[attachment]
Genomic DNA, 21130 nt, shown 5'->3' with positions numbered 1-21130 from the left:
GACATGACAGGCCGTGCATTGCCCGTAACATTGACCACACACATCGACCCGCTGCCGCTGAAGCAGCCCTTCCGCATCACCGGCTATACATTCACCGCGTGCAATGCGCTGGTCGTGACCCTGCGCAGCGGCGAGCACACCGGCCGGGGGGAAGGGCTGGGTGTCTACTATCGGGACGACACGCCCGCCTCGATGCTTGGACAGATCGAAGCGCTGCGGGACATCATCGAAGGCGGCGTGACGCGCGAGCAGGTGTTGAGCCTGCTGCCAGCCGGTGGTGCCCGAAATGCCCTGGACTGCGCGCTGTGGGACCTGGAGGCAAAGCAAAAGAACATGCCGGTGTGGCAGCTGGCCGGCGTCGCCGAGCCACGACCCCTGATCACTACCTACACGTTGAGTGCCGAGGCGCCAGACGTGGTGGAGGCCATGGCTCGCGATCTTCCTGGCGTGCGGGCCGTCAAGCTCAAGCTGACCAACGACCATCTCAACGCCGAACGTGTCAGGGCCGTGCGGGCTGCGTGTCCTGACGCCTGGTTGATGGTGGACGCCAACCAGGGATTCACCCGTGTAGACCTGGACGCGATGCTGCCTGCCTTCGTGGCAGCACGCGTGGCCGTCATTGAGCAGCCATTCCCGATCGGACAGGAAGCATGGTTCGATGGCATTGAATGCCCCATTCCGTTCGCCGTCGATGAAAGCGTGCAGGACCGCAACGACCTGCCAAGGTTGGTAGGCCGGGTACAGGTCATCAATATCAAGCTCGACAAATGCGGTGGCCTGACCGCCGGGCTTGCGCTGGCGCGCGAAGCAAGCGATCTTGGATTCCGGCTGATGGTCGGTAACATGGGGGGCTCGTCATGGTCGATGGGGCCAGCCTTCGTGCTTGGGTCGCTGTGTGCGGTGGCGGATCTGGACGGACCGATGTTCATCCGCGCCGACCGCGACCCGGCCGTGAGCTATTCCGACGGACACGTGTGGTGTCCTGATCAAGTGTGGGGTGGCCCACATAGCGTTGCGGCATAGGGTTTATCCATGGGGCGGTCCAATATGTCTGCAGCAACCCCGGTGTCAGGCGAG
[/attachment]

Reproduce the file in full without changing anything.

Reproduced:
Genomic DNA, 21130 nt, shown 5'->3' with positions numbered 1-21130 from the left:
GACATGACAGGCCGTGCATTGCCCGTAACATTGACCACACACATCGACCCGCTGCCGCTGAAGCAGCCCTTCCGCATCACCGGCTATACATTCACCGCGTGCAATGCGCTGGTCGTGACCCTGCGCAGCGGCGAGCACACCGGCCGGGGGGAAGGGCTGGGTGTCTACTATCGGGACGACACGCCCGCCTCGATGCTTGGACAGATCGAAGCGCTGCGGGACATCATCGAAGGCGGCGTGACGCGCGAGCAGGTGTTGAGCCTGCTGCCAGCCGGTGGTGCCCGAAATGCCCTGGACTGCGCGCTGTGGGACCTGGAGGCAAAGCAAAAGAACATGCCGGTGTGGCAGCTGGCCGGCGTCGCCGAGCCACGACCCCTGATCACTACCTACACGTTGAGTGCCGAGGCGCCAGACGTGGTGGAGGCCATGGCTCGCGATCTTCCTGGCGTGCGGGCCGTCAAGCTCAAGCTGACCAACGACCATCTCAACGCCGAACGTGTCAGGGCCGTGCGGGCTGCGTGTCCTGACGCCTGGTTGATGGTGGACGCCAACCAGGGATTCACCCGTGTAGACCTGGACGCGATGCTGCCTGCCTTCGTGGCAGCACGCGTGGCCGTCATTGAGCAGCCATTCCCGATCGGACAGGAAGCATGGTTCGATGGCATTGAATGCCCCATTCCGTTCGCCGTCGATGAAAGCGTGCAGGACCGCAACGACCTGCCAAGGTTGGTAGGCCGGGTACAGGTCATCAATATCAAGCTCGACAAATGCGGTGGCCTGACCGCCGGGCTTGCGCTGGCGCGCGAAGCAAGCGATCTTGGATTCCGGCTGATGGTCGGTAACATGGGGGGCTCGTCATGGTCGATGGGGCCAGCCTTCGTGCTTGGGTCGCTGTGTGCGGTGGCGGATCTGGACGGACCGATGTTCATCCGCGCCGACCGCGACCCGGCCGTGAGCTATTCCGACGGACACGTGTGGTGTCCTGATCAAGTGTGGGGTGGCCCACATAGCGTTGCGGCATAGGGTTTATCCATGGGGCGGTCCAATATGTCTGCAGCAACCCCGGTGTCAGGCGAG